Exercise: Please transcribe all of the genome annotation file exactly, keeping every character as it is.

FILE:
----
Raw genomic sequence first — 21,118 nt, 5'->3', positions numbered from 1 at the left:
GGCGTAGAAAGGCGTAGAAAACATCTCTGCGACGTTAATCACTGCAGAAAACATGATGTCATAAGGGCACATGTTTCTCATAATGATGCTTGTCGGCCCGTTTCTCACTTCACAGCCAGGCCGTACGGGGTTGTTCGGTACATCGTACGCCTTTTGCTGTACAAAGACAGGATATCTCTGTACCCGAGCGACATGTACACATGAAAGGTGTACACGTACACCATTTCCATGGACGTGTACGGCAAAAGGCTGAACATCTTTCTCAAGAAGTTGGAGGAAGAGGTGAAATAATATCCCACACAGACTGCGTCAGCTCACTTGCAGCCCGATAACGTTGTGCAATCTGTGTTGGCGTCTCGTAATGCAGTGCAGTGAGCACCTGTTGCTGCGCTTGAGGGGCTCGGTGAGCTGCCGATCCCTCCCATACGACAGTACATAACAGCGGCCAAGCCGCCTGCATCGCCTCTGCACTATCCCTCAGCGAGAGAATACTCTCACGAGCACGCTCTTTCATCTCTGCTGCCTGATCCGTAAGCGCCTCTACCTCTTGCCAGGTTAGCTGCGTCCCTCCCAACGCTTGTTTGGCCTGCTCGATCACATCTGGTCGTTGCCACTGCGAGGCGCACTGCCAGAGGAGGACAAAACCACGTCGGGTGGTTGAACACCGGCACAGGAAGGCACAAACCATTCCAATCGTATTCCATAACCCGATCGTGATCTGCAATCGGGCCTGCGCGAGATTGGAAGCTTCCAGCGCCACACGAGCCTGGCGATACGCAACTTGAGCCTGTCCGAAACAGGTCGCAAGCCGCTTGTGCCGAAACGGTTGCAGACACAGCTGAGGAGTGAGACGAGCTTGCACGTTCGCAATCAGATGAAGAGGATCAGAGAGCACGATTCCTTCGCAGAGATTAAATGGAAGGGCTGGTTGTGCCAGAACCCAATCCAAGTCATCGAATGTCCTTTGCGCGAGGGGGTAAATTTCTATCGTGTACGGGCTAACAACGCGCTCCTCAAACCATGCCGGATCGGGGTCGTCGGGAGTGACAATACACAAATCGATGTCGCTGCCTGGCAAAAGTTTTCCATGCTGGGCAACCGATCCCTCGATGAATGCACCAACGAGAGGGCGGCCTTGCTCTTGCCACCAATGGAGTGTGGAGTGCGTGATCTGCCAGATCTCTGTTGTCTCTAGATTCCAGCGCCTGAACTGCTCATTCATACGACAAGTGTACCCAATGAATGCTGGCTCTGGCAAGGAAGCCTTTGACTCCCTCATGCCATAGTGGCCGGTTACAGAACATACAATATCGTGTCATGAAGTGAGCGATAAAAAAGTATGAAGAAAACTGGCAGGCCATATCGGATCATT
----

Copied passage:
Raw genomic sequence first — 21,118 nt, 5'->3', positions numbered from 1 at the left:
GGCGTAGAAAGGCGTAGAAAACATCTCTGCGACGTTAATCACTGCAGAAAACATGATGTCATAAGGGCACATGTTTCTCATAATGATGCTTGTCGGCCCGTTTCTCACTTCACAGCCAGGCCGTACGGGGTTGTTCGGTACATCGTACGCCTTTTGCTGTACAAAGACAGGATATCTCTGTACCCGAGCGACATGTACACATGAAAGGTGTACACGTACACCATTTCCATGGACGTGTACGGCAAAAGGCTGAACATCTTTCTCAAGAAGTTGGAGGAAGAGGTGAAATAATATCCCACACAGACTGCGTCAGCTCACTTGCAGCCCGATAACGTTGTGCAATCTGTGTTGGCGTCTCGTAATGCAGTGCAGTGAGCACCTGTTGCTGCGCTTGAGGGGCTCGGTGAGCTGCCGATCCCTCCCATACGACAGTACATAACAGCGGCCAAGCCGCCTGCATCGCCTCTGCACTATCCCTCAGCGAGAGAATACTCTCACGAGCACGCTCTTTCATCTCTGCTGCCTGATCCGTAAGCGCCTCTACCTCTTGCCAGGTTAGCTGCGTCCCTCCCAACGCTTGTTTGGCCTGCTCGATCACATCTGGTCGTTGCCACTGCGAGGCGCACTGCCAGAGGAGGACAAAACCACGTCGGGTGGTTGAACACCGGCACAGGAAGGCACAAACCATTCCAATCGTATTCCATAACCCGATCGTGATCTGCAATCGGGCCTGCGCGAGATTGGAAGCTTCCAGCGCCACACGAGCCTGGCGATACGCAACTTGAGCCTGTCCGAAACAGGTCGCAAGCCGCTTGTGCCGAAACGGTTGCAGACACAGCTGAGGAGTGAGACGAGCTTGCACGTTCGCAATCAGATGAAGAGGATCAGAGAGCACGATTCCTTCGCAGAGATTAAATGGAAGGGCTGGTTGTGCCAGAACCCAATCCAAGTCATCGAATGTCCTTTGCGCGAGGGGGTAAATTTCTATCGTGTACGGGCTAACAACGCGCTCCTCAAACCATGCCGGATCGGGGTCGTCGGGAGTGACAATACACAAATCGATGTCGCTGCCTGGCAAAAGTTTTCCATGCTGGGCAACCGATCCCTCGATGAATGCACCAACGAGAGGGCGGCCTTGCTCTTGCCACCAATGGAGTGTGGAGTGCGTGATCTGCCAGATCTCTGTTGTCTCTAGATTCCAGCGCCTGAACTGCTCATTCATACGACAAGTGTACCCAATGAATGCTGGCTCTGGCAAGGAAGCCTTTGACTCCCTCATGCCATAGTGGCCGGTTACAGAACATACAATATCGTGTCATGAAGTGAGCGATAAAAAAGTATGAAGAAAACTGGCAGGCCATATCGGATCATT